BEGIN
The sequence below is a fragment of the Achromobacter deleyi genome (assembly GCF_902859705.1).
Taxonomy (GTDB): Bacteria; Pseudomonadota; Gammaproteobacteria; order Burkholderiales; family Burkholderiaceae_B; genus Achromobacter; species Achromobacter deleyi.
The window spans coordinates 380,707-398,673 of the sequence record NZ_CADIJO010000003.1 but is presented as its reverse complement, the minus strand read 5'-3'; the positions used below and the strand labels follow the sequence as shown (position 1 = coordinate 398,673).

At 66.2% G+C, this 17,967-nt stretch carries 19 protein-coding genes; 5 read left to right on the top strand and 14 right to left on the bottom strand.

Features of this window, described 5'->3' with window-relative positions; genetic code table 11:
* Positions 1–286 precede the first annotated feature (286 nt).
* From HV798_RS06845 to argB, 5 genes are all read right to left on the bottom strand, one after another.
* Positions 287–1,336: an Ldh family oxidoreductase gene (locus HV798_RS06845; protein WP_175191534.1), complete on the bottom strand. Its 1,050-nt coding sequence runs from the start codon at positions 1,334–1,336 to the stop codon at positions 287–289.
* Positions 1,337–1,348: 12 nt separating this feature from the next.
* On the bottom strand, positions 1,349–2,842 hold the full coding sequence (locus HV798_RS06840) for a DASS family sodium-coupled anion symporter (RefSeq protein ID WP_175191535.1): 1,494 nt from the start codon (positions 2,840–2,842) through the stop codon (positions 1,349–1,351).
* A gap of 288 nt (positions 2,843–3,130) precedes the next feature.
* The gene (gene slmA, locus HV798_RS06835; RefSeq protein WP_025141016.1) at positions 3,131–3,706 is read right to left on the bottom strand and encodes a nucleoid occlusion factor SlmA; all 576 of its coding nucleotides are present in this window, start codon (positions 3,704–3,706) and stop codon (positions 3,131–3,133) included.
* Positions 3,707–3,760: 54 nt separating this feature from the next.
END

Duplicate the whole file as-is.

The sequence below is a fragment of the Achromobacter deleyi genome (assembly GCF_902859705.1).
Taxonomy (GTDB): Bacteria; Pseudomonadota; Gammaproteobacteria; order Burkholderiales; family Burkholderiaceae_B; genus Achromobacter; species Achromobacter deleyi.
The window spans coordinates 380,707-398,673 of the sequence record NZ_CADIJO010000003.1 but is presented as its reverse complement, the minus strand read 5'-3'; the positions used below and the strand labels follow the sequence as shown (position 1 = coordinate 398,673).

At 66.2% G+C, this 17,967-nt stretch carries 19 protein-coding genes; 5 read left to right on the top strand and 14 right to left on the bottom strand.

Features of this window, described 5'->3' with window-relative positions; genetic code table 11:
* Positions 1–286 precede the first annotated feature (286 nt).
* From HV798_RS06845 to argB, 5 genes are all read right to left on the bottom strand, one after another.
* Positions 287–1,336: an Ldh family oxidoreductase gene (locus HV798_RS06845; protein WP_175191534.1), complete on the bottom strand. Its 1,050-nt coding sequence runs from the start codon at positions 1,334–1,336 to the stop codon at positions 287–289.
* Positions 1,337–1,348: 12 nt separating this feature from the next.
* On the bottom strand, positions 1,349–2,842 hold the full coding sequence (locus HV798_RS06840) for a DASS family sodium-coupled anion symporter (RefSeq protein ID WP_175191535.1): 1,494 nt from the start codon (positions 2,840–2,842) through the stop codon (positions 1,349–1,351).
* A gap of 288 nt (positions 2,843–3,130) precedes the next feature.
* The gene (gene slmA, locus HV798_RS06835; RefSeq protein WP_025141016.1) at positions 3,131–3,706 is read right to left on the bottom strand and encodes a nucleoid occlusion factor SlmA; all 576 of its coding nucleotides are present in this window, start codon (positions 3,704–3,706) and stop codon (positions 3,131–3,133) included.
* Positions 3,707–3,760: 54 nt separating this feature from the next.